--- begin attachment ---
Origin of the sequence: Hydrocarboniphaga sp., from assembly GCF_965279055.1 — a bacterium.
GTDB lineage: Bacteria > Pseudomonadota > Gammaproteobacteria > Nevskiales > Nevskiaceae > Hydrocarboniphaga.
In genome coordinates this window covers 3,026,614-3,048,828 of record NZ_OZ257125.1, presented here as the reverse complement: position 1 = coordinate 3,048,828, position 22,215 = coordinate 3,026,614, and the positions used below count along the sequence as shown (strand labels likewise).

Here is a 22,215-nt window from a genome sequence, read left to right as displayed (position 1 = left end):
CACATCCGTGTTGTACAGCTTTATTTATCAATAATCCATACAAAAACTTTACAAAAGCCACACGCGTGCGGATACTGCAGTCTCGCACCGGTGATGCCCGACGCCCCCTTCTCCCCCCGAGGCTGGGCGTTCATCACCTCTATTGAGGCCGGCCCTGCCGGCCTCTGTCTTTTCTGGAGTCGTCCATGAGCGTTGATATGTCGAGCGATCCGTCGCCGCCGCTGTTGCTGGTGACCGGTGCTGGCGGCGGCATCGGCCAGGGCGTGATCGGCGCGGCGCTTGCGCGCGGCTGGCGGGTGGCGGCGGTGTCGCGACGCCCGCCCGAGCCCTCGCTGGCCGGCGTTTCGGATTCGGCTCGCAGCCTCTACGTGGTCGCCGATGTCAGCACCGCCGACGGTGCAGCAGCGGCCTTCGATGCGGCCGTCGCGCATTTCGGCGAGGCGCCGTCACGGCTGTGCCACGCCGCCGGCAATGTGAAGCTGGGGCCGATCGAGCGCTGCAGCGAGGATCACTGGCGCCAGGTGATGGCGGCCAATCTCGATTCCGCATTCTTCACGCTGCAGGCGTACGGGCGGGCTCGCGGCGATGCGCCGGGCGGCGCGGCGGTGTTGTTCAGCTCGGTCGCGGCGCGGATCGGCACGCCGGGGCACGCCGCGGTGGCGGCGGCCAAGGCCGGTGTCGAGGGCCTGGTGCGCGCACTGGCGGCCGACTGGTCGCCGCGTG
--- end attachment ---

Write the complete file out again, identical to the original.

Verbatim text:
Origin of the sequence: Hydrocarboniphaga sp., from assembly GCF_965279055.1 — a bacterium.
GTDB lineage: Bacteria > Pseudomonadota > Gammaproteobacteria > Nevskiales > Nevskiaceae > Hydrocarboniphaga.
In genome coordinates this window covers 3,026,614-3,048,828 of record NZ_OZ257125.1, presented here as the reverse complement: position 1 = coordinate 3,048,828, position 22,215 = coordinate 3,026,614, and the positions used below count along the sequence as shown (strand labels likewise).

Here is a 22,215-nt window from a genome sequence, read left to right as displayed (position 1 = left end):
CACATCCGTGTTGTACAGCTTTATTTATCAATAATCCATACAAAAACTTTACAAAAGCCACACGCGTGCGGATACTGCAGTCTCGCACCGGTGATGCCCGACGCCCCCTTCTCCCCCCGAGGCTGGGCGTTCATCACCTCTATTGAGGCCGGCCCTGCCGGCCTCTGTCTTTTCTGGAGTCGTCCATGAGCGTTGATATGTCGAGCGATCCGTCGCCGCCGCTGTTGCTGGTGACCGGTGCTGGCGGCGGCATCGGCCAGGGCGTGATCGGCGCGGCGCTTGCGCGCGGCTGGCGGGTGGCGGCGGTGTCGCGACGCCCGCCCGAGCCCTCGCTGGCCGGCGTTTCGGATTCGGCTCGCAGCCTCTACGTGGTCGCCGATGTCAGCACCGCCGACGGTGCAGCAGCGGCCTTCGATGCGGCCGTCGCGCATTTCGGCGAGGCGCCGTCACGGCTGTGCCACGCCGCCGGCAATGTGAAGCTGGGGCCGATCGAGCGCTGCAGCGAGGATCACTGGCGCCAGGTGATGGCGGCCAATCTCGATTCCGCATTCTTCACGCTGCAGGCGTACGGGCGGGCTCGCGGCGATGCGCCGGGCGGCGCGGCGGTGTTGTTCAGCTCGGTCGCGGCGCGGATCGGCACGCCGGGGCACGCCGCGGTGGCGGCGGCCAAGGCCGGTGTCGAGGGCCTGGTGCGCGCACTGGCGGCCGACTGGTCGCCGCGTG